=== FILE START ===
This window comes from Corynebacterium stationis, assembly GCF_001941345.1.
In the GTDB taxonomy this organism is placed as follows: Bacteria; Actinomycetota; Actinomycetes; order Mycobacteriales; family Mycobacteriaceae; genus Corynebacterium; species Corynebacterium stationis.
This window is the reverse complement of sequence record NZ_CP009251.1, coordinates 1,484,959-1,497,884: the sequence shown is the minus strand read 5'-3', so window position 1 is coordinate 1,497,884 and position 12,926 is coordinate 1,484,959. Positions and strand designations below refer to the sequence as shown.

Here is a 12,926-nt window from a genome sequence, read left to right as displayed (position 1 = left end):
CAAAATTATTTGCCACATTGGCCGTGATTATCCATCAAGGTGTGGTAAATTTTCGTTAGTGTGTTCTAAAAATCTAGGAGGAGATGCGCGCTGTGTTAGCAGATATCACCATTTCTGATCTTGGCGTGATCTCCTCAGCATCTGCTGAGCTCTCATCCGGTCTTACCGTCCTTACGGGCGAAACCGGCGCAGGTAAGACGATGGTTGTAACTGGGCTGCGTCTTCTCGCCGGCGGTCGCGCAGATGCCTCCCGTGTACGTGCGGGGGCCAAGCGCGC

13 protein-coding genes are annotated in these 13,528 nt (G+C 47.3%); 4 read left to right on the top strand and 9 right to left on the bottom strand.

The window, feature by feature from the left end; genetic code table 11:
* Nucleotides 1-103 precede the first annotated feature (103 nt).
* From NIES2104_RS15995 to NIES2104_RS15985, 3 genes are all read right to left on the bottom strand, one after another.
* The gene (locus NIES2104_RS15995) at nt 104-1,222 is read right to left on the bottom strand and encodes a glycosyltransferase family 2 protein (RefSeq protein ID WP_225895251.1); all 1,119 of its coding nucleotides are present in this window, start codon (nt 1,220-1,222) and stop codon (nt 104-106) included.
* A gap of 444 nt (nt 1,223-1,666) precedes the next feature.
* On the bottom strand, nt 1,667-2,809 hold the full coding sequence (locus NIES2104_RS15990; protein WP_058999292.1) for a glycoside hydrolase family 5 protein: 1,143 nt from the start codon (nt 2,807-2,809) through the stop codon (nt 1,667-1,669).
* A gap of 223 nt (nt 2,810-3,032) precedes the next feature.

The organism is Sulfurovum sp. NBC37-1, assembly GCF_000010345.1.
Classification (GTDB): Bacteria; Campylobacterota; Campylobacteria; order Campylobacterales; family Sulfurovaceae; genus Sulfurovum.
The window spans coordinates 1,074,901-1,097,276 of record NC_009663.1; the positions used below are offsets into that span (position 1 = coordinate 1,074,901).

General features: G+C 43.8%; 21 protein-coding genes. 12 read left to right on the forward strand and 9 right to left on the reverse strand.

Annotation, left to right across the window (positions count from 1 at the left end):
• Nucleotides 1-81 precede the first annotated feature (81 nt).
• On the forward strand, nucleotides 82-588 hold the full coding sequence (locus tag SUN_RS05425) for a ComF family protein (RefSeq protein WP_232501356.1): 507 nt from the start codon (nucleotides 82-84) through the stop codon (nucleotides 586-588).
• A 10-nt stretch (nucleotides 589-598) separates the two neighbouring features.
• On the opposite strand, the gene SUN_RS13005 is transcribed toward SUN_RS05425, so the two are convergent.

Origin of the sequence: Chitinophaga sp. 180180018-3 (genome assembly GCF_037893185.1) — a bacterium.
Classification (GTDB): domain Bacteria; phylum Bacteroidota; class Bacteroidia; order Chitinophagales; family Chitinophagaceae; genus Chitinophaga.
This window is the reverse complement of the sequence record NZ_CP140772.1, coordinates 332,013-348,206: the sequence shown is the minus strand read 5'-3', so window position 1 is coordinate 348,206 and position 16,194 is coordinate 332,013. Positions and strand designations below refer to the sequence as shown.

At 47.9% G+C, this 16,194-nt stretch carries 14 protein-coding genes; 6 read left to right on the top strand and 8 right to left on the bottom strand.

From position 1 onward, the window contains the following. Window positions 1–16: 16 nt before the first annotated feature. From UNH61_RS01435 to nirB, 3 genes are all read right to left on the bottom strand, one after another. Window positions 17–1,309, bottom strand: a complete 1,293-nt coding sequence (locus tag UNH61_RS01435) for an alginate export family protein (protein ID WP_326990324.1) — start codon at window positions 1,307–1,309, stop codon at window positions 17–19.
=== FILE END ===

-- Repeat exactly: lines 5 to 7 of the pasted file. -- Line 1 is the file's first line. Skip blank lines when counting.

CAAAATTATTTGCCACATTGGCCGTGATTATCCATCAAGGTGTGGTAAATTTTCGTTAGTGTGTTCTAAAAATCTAGGAGGAGATGCGCGCTGTGTTAGCAGATATCACCATTTCTGATCTTGGCGTGATCTCCTCAGCATCTGCTGAGCTCTCATCCGGTCTTACCGTCCTTACGGGCGAAACCGGCGCAGGTAAGACGATGGTTGTAACTGGGCTGCGTCTTCTCGCCGGCGGTCGCGCAGATGCCTCCCGTGTACGTGCGGGGGCCAAGCGCGC

13 protein-coding genes are annotated in these 13,528 nt (G+C 47.3%); 4 read left to right on the top strand and 9 right to left on the bottom strand.

The window, feature by feature from the left end; genetic code table 11: